Toronto isn’t exactly the safest city for bike riders, who are often met with construction, limited bike lanes, and abuse from drivers.
While it is safe to say the city has done some work to promote safe cycling, there are still a number of areas across Toronto that are downright scary to bike through.
We’ve rounded up some of these intersections to help you take precautions if you happen to travel through them.
Bloor Street West and Symington Avenue
Thanks to ongoing construction in and around the West Toronto Railpath, bike lanes on this stretch of Bloor end abruptly; meaning cyclists will have to quickly merge into the traffic lane and bike in a single-file with vehicles.
To make matters worse, eleven riders traveling westbound do make it off this lane snare, they have to combat more construction past Dundas West, where bike lanes are often blocked by machinery or again, stop abruptly.
Bloor West from Dundas-Keele has a few of those abrupt bike lane closures right now – real mindf*ck having to go from a casual cruise in protected bike lanes to “now assert yourself by merging single-file into the middle of the road in front of that SUV doing 70”
— ℳatt (@matttomic) July 26, 2022
Avid cyclist Robert Zaichkowski tells blog TO that construction under and around the bridge has been happening for over two years now.
Davenport Road and Dufferin Street
Readers also flagged Davenport and Dufferin, along with Davenport and Lansdowne, as seriously dangerous for cyclists.
The huge hill on Dufferin (between St. Clair West and Davenport) is extremely steepwhich is not ideal for bikers, and we all know how busy the road gets during the rush-hour, especially with TTC buses on one of the city’s busiest routes.
Davenport and Dufferin, 4 both peds and cyclists, the hill at Dufferin is steep, the drivers aggressive. Commuting is to see accidents regularly. Ride over to Landsdown for Tom Samson’s ghost bike, same prob. Bike lanes end b4 the intersections for turning cars to “share the road”
— Mary Alton (@maryalton) July 27, 2022
A couple minutes over at Lansdowne and Davenport, you can expect to see reduced lanes very fast, meaning drivers may be quick to cut off bikers all together.
This intersection is also home to Tom Samson’s ghost bike memorial, an elementary school teacher who was struck and killed by a vehicle in 2012.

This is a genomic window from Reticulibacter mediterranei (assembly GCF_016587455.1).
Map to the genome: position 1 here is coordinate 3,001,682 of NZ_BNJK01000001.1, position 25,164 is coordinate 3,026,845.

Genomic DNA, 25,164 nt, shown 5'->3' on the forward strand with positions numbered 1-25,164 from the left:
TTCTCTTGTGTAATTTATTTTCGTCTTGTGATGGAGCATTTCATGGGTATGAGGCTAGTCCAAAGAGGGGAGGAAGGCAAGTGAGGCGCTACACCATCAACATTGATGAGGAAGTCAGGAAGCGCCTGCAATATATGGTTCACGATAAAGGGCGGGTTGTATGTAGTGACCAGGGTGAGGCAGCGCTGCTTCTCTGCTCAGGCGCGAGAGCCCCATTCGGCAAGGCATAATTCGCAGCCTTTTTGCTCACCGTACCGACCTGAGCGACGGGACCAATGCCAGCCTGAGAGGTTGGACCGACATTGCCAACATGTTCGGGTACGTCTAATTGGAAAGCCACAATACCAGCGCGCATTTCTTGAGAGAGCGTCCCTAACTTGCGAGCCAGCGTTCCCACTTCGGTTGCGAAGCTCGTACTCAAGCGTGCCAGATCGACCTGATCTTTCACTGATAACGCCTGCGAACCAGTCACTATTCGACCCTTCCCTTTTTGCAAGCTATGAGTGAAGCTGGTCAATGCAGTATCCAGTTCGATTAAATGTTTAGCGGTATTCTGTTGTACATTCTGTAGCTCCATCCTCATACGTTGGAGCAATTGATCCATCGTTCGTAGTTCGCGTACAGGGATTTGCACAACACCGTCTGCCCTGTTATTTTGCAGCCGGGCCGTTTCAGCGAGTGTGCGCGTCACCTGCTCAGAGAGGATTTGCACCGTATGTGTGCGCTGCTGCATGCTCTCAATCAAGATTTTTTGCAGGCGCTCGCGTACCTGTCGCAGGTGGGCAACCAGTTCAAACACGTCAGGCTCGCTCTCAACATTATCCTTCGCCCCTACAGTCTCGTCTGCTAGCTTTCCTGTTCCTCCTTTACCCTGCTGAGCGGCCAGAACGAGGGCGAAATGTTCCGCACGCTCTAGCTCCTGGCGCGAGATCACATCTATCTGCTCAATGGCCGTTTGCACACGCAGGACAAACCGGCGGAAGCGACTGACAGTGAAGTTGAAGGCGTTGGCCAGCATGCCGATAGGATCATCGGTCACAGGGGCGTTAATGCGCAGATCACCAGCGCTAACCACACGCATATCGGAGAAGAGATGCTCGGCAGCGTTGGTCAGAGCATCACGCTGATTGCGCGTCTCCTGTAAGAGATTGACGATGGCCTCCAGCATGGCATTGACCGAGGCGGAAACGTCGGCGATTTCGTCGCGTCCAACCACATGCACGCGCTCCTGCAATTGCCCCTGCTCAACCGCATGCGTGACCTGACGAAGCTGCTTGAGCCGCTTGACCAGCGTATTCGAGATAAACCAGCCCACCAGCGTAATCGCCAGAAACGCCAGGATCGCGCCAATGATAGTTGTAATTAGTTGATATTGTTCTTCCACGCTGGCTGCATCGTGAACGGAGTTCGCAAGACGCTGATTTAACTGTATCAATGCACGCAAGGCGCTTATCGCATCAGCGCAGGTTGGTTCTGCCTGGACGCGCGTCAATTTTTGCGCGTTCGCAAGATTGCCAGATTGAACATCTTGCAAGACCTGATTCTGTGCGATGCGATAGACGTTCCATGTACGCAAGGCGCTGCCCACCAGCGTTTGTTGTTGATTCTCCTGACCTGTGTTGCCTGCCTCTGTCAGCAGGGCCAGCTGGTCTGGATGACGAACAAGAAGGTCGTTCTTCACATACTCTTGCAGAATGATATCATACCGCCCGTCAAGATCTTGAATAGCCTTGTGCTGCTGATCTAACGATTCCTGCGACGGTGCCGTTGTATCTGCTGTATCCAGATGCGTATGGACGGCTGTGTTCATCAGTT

Royal York Road and Dundas Street West
This busy Etobicoke intersection is a skinny nightmares for bikers.
Cyclists will be met with a tiny smidge of a bike lane when traveling in either direction as cars zoom onto a small ramp to catch Dundas Street.
If you are in somebody’s blind spot, you could possibly get sideswiped as they try to merge.
— Toronto News Now (@torontonewsnow) February 25, 2015
Zaichkowski labels this intersection as “scary” to bike through, having done it many times. Not to mention Royal York is notorious for speeding drivers, who often treat the long road as the autobahn.
Lakeshore Boulevard East and Carlaw Avenue
This is a stupidly-busy intersection in the east end, with a majority of cars merging onto Lakeshore from the highway.
Those cars are often turning left onto Carlaw and ended up cutting off bikes or not noticing them at all. This is a well-known spot for collisions too.
This happens here way too much. I even witnessed a car pull out from Carlaw and hit a cyclist using the bike lane along Lakeshore.
— 🗡 atrocity exhibition 🗡 (@atrocity_ex) June 17, 2021
An advance green or turning light at the intersection allows cars to make their left turns, however, many cyclists report that drivers continue to make turns even when they are not permitted.
More Toronto intersections deserve careful consideration for cyclists
Of course there are many more streets that deserve some recognition, which is why we’re giving a special shoutout to: Danforth and Kingston; Yonge and the 401; Adelaide and Widmer; Bloor and Sherbournel; The Queensway from Parklawn to Roncesvalles; and, Sheppard and Addington, for also being remarkably terrible.
While Zaichkowski admits the city has done some recent work to make cycling more safe (like the Bloor-Danforth corridor and Midtown Yonge pilot) he says Toronto still has a lot of work to do to catch up with Montreal and Vancouver.
For construction zones, I recommend the city implement protective lanes.
“Given this is an election year and we [have] seven open wards, I encourage those who want safe streets to get involved. We need all hands on deck,” he said.